Active Management Fails in Fixed Income

Larry Swedroe explains why active bond fund managers not only fail to outperform, but may also offer investors only the illusion of portfolio diversification.

There is a myth that active bond fund managers want and need you to believe. It goes something like this: “Sure, active stock picking isn’t likely to work, but in fixed income, active management really shines.” This is a strange argument to make, because:

1. Active management is a zero-sum game before expenses (and a negative-sum game after expenses). Thus, you have to be able to exploit the mistakes of others to generate alpha.

2. Even more so than in equity markets, trading activity in bond markets is dominated by large, institutional investors. Thus, it’s hard to identify a likely supply of the necessary victims to exploit.

3. The academic research has found that the vast majority of returns to fixed-income portfolios are well-explained by two common factors: term (duration) risk, and credit (default). In other words, any outperformance by active managers against benchmark indexes is likely to come from simply having greater exposure to these two common factors—not from security selection or market timing (two sources of true alpha).

With the sharp cyclical decline we have experienced in interest rates since the global financial crisis, active managers could claim to outperform a benchmark by constructing a portfolio with more duration than the declared benchmark.

Of course, you don’t need active management to have longer duration. Just increase your allocation to longer-duration indexes and invest in lower-cost, passively managed mutual funds and ETFs. The term premium (the difference in returns between long-term U.S. government bonds and one-month Treasury bills) from January 2009 through December 2017 was 4.1% per year. In contrast, over the prior period 1926 through 2008, the term premium was 2%.

The same is true for credit risk, which also has been well rewarded since 2009. The credit premium (the difference in returns between long-term corporate bonds and long-term U.S. government bonds) from January 2009 through December 2017 was 3.1% per year. In contrast, over the prior period from 1926 through 2008, the credit premium was 0%. The default premium over that same period was about 11.6% per year (based on the Bloomberg Barclays US Corporate High-Yield Index).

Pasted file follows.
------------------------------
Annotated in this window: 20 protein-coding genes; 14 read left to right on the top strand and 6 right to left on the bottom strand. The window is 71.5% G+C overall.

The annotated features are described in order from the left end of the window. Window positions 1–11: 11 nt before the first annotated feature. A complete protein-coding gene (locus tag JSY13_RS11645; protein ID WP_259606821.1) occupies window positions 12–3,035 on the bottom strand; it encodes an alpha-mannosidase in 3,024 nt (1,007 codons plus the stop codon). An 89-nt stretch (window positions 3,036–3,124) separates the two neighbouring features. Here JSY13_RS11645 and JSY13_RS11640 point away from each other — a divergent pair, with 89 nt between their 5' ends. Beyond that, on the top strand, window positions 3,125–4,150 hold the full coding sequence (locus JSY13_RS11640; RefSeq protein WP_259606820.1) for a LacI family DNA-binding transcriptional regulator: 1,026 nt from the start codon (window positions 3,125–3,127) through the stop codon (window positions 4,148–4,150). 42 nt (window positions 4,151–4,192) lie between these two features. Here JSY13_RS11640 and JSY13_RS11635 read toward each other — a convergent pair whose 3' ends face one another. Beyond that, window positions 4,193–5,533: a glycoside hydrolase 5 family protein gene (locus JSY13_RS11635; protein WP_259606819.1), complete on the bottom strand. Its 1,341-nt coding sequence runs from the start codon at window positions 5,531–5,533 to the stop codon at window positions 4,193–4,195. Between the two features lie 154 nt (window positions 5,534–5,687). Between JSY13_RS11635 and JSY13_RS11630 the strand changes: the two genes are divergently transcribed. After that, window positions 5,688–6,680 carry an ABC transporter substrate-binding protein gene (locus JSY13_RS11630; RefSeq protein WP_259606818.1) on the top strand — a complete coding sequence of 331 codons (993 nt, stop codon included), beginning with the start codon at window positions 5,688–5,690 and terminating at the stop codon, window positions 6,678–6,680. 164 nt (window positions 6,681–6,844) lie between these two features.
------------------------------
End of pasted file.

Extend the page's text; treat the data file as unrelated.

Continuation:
Again, if you desire exposure to credit risk, you can obtain it in lower-cost, passively managed mutual funds and ETFs. In other words, you don’t have to pay the typically high fees of active management to gain exposure to these factors.

Making matters worse is that the primary reason for investing in fixed income should be to dampen the overall risk of the portfolio to an acceptable level, and while safe bonds offer effective diversification from the equity risk that dominates most investors’ portfolios, credit risk is more highly correlated with equities. The lower the credit rating, the higher the correlation becomes.

The Evidence

Fortunately, we have plenty of evidence to help dispel the myth that active management is likely to generate alpha in fixed-income markets. The most recent comes from S&P Dow Jones Indices, which has published its S&P Indices Versus Active (SPIVA) scorecards, comparing the performance of actively managed mutual funds to their appropriate index benchmarks, since 2002. The 2017 midyear report, the latest available, includes 15 years of data on the performance of active bond funds.

Following is a summary of the results:

  • The worst performance was in long-term government bond funds, long-term investment-grade bond funds and high-yield bond funds. In each case, just 2% of active funds beat their respective benchmarks. On an equal-weighted (asset-weighted) basis, long-term government bond funds underperformed by a shocking 3.5%age points (3.0%age points), long-term investment-grade bond funds underperformed by 2.6%age points (2.2%age points) and high-yield bond funds underperformed by 2.3%age points (1.7%age points).
  • For domestic bond funds, the least poor performance was in intermediate- and short-term investment-grade funds, where 76% and 71% of actively managed funds underperformed, respectively. On an equal-weighted basis, their underperformance was 0.5 percentage points and 0.7 percentage points, respectively. However, in both cases, on an asset-weighted basis, they outperformed by 0.3 percentage points. This result possibly could be explained by the funds having held longer maturities (that is, taking more risk) than their benchmarks.
  • Active municipal bond funds also fared poorly, with between 84% and 92% of them underperforming. On an equal-weighted (asset-weighted) basis, the underperformance was between 0.6 percentage points and 0.7 percentage points (0.2 percentage points and 0.4 percentage points).
  • Actively managed emerging market bond funds fared poorly as well, as 67% of them underperformed. On an equal-weighted basis, their underperformance was 1.4 percentage points. On an asset-weighted basis, their underperformance was 0.4 percentage points.

We even have evidence from a 1993 study, which covered a period when, arguably, the markets were less efficient than they are today. Christopher Blake, Edwin Elton and Martin Gruber, authors of the study “The Performance of Bond Mutual Funds,” which appeared in the July 1993 issue of the Journal of Business, examined the performance of 361 bond funds and found that the average actively managed bond fund underperforms its benchmark index by 0.85% per year.

In addition, Kevin Stephenson, author of the study “Just How Bad Are Economists at Predicting Interest Rates?”, which appeared in the Summer 1997 issue of the Journal of Investing, found that only 128 out of 800 fixed-income funds (or 16%) beat their relevant benchmark over the 10-year period he covered.

Is Past Performance Predictive?